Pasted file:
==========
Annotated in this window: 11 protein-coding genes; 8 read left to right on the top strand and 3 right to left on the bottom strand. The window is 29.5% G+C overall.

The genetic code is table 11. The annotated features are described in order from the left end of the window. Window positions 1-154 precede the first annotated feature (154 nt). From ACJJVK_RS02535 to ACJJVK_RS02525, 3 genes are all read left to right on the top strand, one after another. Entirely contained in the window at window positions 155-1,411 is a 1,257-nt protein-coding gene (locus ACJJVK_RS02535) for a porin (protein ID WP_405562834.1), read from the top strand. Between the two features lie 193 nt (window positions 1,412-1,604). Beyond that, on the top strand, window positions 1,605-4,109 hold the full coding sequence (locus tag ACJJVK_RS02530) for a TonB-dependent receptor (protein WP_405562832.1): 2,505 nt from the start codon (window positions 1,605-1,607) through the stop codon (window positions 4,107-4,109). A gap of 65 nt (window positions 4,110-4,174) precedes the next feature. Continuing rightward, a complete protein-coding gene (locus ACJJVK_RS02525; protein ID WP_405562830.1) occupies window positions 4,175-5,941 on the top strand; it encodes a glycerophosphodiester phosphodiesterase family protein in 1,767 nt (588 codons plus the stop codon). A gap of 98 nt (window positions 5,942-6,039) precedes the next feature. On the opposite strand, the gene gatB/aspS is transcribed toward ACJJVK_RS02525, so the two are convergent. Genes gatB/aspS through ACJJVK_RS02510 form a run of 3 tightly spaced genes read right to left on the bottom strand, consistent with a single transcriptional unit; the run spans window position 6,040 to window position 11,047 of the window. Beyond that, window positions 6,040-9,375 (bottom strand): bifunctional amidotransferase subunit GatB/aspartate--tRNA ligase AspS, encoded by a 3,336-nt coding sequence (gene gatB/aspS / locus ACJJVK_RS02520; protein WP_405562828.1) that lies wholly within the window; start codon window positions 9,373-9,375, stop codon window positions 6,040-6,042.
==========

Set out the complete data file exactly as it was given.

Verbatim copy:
Annotated in this window: 11 protein-coding genes; 8 read left to right on the top strand and 3 right to left on the bottom strand. The window is 29.5% G+C overall.

The genetic code is table 11. The annotated features are described in order from the left end of the window. Window positions 1-154 precede the first annotated feature (154 nt). From ACJJVK_RS02535 to ACJJVK_RS02525, 3 genes are all read left to right on the top strand, one after another. Entirely contained in the window at window positions 155-1,411 is a 1,257-nt protein-coding gene (locus ACJJVK_RS02535) for a porin (protein ID WP_405562834.1), read from the top strand. Between the two features lie 193 nt (window positions 1,412-1,604). Beyond that, on the top strand, window positions 1,605-4,109 hold the full coding sequence (locus tag ACJJVK_RS02530) for a TonB-dependent receptor (protein WP_405562832.1): 2,505 nt from the start codon (window positions 1,605-1,607) through the stop codon (window positions 4,107-4,109). A gap of 65 nt (window positions 4,110-4,174) precedes the next feature. Continuing rightward, a complete protein-coding gene (locus ACJJVK_RS02525; protein ID WP_405562830.1) occupies window positions 4,175-5,941 on the top strand; it encodes a glycerophosphodiester phosphodiesterase family protein in 1,767 nt (588 codons plus the stop codon). A gap of 98 nt (window positions 5,942-6,039) precedes the next feature. On the opposite strand, the gene gatB/aspS is transcribed toward ACJJVK_RS02525, so the two are convergent. Genes gatB/aspS through ACJJVK_RS02510 form a run of 3 tightly spaced genes read right to left on the bottom strand, consistent with a single transcriptional unit; the run spans window position 6,040 to window position 11,047 of the window. Beyond that, window positions 6,040-9,375 (bottom strand): bifunctional amidotransferase subunit GatB/aspartate--tRNA ligase AspS, encoded by a 3,336-nt coding sequence (gene gatB/aspS / locus ACJJVK_RS02520; protein WP_405562828.1) that lies wholly within the window; start codon window positions 9,373-9,375, stop codon window positions 6,040-6,042.